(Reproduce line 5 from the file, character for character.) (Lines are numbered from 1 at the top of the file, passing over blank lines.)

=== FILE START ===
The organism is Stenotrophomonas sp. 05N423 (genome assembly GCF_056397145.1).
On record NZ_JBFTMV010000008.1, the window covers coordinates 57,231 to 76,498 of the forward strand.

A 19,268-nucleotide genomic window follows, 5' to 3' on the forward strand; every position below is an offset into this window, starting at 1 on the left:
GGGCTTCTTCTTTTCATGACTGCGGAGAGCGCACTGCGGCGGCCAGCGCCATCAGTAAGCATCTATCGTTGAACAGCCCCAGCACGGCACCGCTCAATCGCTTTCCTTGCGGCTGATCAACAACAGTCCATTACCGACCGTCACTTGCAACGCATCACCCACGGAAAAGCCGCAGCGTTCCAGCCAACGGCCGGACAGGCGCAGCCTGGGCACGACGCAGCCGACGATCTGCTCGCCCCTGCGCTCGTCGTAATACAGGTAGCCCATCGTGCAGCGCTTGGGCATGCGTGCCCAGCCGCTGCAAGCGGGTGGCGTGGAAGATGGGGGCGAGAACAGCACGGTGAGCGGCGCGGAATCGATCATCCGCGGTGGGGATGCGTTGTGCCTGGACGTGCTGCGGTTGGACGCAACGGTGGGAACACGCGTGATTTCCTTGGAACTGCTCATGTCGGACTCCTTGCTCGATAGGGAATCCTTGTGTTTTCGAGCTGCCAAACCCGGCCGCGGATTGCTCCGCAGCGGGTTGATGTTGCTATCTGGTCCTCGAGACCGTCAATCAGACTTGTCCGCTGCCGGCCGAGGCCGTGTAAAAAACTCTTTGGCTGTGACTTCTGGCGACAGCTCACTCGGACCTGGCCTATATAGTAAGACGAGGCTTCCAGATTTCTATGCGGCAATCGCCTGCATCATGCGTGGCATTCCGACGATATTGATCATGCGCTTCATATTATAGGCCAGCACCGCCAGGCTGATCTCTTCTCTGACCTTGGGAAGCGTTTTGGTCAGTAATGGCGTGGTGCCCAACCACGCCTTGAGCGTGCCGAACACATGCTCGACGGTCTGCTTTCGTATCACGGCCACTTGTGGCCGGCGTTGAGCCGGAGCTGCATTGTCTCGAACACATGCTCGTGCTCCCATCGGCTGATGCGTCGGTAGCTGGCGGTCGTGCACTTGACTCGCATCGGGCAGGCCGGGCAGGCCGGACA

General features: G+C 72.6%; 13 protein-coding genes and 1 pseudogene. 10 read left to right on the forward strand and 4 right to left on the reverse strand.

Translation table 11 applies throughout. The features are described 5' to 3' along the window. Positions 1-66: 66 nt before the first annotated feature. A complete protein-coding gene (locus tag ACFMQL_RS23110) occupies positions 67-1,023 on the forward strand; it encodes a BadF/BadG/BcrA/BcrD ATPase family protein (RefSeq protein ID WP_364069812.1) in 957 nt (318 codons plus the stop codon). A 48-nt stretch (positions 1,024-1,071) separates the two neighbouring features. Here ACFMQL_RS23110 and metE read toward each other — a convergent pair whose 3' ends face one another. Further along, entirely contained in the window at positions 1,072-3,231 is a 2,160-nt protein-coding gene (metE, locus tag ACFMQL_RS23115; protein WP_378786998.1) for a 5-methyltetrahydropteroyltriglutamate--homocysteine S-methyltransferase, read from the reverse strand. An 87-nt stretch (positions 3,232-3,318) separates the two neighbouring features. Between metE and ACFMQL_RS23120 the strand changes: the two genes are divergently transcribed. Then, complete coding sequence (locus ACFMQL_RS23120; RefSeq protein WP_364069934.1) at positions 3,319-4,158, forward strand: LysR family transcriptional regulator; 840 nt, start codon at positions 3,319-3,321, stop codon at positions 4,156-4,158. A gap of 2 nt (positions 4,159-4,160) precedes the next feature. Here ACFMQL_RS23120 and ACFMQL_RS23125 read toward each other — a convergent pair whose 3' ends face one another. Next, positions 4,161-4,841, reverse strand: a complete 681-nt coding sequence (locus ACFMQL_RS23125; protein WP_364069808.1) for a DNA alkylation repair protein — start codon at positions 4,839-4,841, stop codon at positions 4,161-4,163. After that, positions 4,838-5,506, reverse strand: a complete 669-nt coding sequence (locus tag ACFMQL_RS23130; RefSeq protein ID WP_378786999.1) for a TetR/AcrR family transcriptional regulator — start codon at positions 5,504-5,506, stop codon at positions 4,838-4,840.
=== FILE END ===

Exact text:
General features: G+C 72.6%; 13 protein-coding genes and 1 pseudogene. 10 read left to right on the forward strand and 4 right to left on the reverse strand.